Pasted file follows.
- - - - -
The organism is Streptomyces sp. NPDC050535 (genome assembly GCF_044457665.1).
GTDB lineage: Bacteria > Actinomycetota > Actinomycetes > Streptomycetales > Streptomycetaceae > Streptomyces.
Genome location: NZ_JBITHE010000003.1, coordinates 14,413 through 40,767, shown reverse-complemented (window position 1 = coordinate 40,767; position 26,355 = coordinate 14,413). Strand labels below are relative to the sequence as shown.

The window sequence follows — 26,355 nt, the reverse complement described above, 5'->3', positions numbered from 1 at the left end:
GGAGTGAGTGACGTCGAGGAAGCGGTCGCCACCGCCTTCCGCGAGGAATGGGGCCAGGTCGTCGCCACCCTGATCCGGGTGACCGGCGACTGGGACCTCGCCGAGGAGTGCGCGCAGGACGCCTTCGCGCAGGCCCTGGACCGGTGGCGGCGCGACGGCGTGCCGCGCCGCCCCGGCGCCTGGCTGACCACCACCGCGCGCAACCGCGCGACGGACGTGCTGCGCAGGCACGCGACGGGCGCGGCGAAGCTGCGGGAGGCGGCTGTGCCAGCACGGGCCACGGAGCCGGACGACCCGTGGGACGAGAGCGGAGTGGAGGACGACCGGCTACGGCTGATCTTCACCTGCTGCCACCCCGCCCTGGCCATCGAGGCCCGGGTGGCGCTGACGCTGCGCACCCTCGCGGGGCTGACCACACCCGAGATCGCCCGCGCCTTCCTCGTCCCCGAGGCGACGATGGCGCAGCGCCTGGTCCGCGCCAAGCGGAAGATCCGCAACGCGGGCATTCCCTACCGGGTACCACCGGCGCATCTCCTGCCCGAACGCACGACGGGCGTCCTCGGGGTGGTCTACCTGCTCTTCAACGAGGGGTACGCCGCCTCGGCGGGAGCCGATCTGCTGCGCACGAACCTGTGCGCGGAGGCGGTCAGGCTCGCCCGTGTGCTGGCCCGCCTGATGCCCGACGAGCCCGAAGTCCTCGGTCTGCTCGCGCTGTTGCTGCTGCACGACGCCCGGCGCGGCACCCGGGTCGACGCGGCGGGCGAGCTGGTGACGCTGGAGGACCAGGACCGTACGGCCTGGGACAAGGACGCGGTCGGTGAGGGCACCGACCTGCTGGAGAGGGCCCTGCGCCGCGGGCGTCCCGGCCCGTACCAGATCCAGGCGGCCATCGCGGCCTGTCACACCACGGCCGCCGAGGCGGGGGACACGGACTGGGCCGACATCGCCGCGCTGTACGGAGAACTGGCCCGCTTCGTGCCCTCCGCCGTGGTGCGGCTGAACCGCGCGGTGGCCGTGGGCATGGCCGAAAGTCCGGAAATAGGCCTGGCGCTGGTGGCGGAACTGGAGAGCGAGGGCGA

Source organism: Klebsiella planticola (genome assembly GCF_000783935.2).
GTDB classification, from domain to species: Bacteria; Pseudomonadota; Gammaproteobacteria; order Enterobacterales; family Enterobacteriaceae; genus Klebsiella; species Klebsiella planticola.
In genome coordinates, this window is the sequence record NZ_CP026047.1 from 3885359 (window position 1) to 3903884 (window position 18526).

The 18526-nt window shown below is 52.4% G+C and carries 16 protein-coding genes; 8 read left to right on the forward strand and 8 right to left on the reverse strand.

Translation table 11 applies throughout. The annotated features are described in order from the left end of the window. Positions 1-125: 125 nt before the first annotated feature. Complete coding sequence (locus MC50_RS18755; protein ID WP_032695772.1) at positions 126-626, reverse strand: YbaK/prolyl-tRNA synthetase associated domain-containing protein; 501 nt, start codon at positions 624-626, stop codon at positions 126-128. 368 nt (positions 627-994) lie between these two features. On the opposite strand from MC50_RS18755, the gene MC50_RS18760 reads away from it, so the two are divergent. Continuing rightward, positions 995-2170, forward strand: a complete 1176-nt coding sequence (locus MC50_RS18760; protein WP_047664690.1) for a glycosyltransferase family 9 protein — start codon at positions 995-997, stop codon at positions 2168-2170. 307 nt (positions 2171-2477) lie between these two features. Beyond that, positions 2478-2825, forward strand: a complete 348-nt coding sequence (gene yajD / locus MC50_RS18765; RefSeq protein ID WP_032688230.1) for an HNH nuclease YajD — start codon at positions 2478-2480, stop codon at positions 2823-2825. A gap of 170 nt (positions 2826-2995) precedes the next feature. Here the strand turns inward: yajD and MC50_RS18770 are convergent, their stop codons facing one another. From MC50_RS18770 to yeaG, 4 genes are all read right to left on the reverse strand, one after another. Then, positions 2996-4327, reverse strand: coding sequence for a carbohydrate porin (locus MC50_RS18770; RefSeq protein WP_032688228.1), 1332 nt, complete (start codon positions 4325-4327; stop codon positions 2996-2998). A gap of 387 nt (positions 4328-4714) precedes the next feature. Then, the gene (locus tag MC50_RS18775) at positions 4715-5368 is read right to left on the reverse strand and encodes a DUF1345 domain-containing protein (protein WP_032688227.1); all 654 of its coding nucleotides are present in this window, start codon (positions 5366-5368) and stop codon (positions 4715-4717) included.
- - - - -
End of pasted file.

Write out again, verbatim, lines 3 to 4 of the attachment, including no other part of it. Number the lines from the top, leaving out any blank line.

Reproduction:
Genome location: NZ_JBITHE010000003.1, coordinates 14,413 through 40,767, shown reverse-complemented (window position 1 = coordinate 40,767; position 26,355 = coordinate 14,413). Strand labels below are relative to the sequence as shown.

The window sequence follows — 26,355 nt, the reverse complement described above, 5'->3', positions numbered from 1 at the left end: